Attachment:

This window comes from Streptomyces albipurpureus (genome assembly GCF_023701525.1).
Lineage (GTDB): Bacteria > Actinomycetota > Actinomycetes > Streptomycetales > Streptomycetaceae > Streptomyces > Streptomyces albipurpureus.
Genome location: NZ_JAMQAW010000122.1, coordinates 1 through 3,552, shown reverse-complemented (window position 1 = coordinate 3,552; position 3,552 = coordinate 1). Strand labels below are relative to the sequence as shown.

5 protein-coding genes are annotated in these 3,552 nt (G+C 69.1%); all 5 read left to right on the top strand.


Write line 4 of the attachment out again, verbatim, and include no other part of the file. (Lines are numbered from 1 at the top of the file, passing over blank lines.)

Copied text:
5 protein-coding genes are annotated in these 3,552 nt (G+C 69.1%); all 5 read left to right on the top strand.